The Cobb salad is a main-dish American garden salad typically made with chopped salad greens (iceberg lettuce, watercress, endives and romaine lettuce), tomato, crisp bacon, boiled, grilled or roasted (but not fried) chicken breast, hard-boiled eggs, avocado, chives, Roquefort cheese, and red-wine vinaigrette.[1][2]


Various stories exist recounting how the salad was invented.[3] One says that it came about in the 1937 at the Hollywood Brown Derby restaurant, where it became a signature dish.[3] It is named for the restaurant's owner, Robert Howard Cobb.[4] Stories vary whether the salad was invented by Cobb or by his chef, Paul J. Posti. The legend is that Cobb had not eaten until near midnight, and so he mixed together leftovers he found in the kitchen, along with some bacon cooked by the line cook, and tossed it with their French dressing.[5]

Another version of the creation is that Robert Kreis, executive chef at the restaurant, created the salad in 1929 (the year the Brown Derby's Hollywood location opened) and named it in honor of Robert Cobb.[6] The same source confirms that 1937 was the reported date of the version noted above, with Cobb making the salad.[6]

Authentic versions of the Cobb salad are prepared using four varieties of lettuce: iceberg, watercress, endives and romaine.[2]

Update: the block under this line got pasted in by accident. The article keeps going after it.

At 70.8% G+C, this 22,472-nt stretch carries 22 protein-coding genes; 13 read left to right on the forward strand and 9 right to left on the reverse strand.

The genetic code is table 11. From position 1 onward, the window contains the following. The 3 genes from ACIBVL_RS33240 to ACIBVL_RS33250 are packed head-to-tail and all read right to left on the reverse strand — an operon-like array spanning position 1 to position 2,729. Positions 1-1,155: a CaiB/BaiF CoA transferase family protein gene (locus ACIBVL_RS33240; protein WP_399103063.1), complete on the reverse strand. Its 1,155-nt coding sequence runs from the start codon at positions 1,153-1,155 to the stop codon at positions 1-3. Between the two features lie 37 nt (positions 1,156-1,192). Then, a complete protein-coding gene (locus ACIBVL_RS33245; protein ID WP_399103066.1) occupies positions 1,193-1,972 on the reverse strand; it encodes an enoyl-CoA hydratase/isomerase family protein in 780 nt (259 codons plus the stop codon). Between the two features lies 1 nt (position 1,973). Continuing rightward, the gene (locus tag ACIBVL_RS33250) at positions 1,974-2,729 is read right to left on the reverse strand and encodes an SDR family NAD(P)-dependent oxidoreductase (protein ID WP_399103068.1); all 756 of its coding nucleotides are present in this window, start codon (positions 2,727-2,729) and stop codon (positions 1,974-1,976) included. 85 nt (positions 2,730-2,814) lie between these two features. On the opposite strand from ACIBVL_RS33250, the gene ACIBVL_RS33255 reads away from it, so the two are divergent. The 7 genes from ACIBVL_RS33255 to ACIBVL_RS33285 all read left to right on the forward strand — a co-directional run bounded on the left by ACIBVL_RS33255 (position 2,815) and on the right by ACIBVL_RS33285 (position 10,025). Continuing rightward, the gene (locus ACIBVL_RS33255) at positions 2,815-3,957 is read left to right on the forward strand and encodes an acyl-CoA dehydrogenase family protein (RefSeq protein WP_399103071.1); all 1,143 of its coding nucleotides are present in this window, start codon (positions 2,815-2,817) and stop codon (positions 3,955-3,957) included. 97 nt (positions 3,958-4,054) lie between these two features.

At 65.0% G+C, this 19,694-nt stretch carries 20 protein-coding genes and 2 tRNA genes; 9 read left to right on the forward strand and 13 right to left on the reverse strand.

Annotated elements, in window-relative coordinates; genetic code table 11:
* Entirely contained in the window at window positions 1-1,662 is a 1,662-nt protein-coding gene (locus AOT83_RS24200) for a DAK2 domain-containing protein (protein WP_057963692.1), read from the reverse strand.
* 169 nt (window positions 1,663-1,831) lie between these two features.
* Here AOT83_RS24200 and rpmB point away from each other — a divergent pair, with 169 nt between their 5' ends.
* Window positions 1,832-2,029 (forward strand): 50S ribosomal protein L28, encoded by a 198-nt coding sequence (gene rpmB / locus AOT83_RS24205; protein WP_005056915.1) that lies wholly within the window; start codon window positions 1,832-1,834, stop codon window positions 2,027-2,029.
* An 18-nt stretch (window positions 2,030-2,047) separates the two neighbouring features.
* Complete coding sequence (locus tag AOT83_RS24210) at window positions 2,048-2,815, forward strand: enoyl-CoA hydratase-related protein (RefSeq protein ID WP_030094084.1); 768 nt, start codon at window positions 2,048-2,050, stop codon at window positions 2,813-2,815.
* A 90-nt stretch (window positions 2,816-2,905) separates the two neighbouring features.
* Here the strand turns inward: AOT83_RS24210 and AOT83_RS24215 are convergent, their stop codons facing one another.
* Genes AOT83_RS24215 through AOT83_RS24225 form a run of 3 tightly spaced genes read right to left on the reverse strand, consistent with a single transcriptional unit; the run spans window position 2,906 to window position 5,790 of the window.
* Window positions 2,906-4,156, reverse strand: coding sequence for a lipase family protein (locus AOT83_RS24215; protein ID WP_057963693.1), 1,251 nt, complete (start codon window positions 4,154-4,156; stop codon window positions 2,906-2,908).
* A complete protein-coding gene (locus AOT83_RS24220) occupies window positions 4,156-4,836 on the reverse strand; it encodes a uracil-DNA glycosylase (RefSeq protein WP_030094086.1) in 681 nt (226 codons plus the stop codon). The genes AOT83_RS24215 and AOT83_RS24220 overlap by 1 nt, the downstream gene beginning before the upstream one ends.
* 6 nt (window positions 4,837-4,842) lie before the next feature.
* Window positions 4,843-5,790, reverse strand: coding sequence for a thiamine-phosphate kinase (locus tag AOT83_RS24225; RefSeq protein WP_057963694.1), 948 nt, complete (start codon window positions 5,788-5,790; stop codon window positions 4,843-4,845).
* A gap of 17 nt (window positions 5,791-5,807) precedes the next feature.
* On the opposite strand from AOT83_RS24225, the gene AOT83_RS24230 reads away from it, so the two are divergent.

See also


  1. ^ "Weekend Recipe: Cobb Salad". KCET. June 23, 2017. Retrieved February 15, 2018. 
  2. ^ a b Kummer, C. (2007). 1001 Foods To Die For. Andrews McMeel Publishing. p. 113. ISBN 978-0-7407-7043-2. Retrieved February 15, 2018. 
  3. ^ a b Editors of Cooking Light Magazine (2013). Cooking Light Lighten Up America: Favorite American Foods Made Guilt-Free. Time Incorporated Books. p. pt146. ISBN 978-0-8487-4488-5. Retrieved February 15, 2018. 
  4. ^ Zeldes, Leah A. (2010-03-24). "Eat this! The Cobb Salad, a classic use for avocados and bacon". Dining Chicago. Chicago's Restaurant & Entertainment Guide, Inc. Retrieved 2010-08-02. 
  5. ^ Monaghan, Gail (June 25, 2011). "Screen Siren Cobb Salad". The Wall Street Journal. p. D5. 
  6. ^ a b Schechter, Molly (May 23, 2012). "Salad sensation celebrates 75 years". Sarasota Observer. Retrieved December 18, 2017.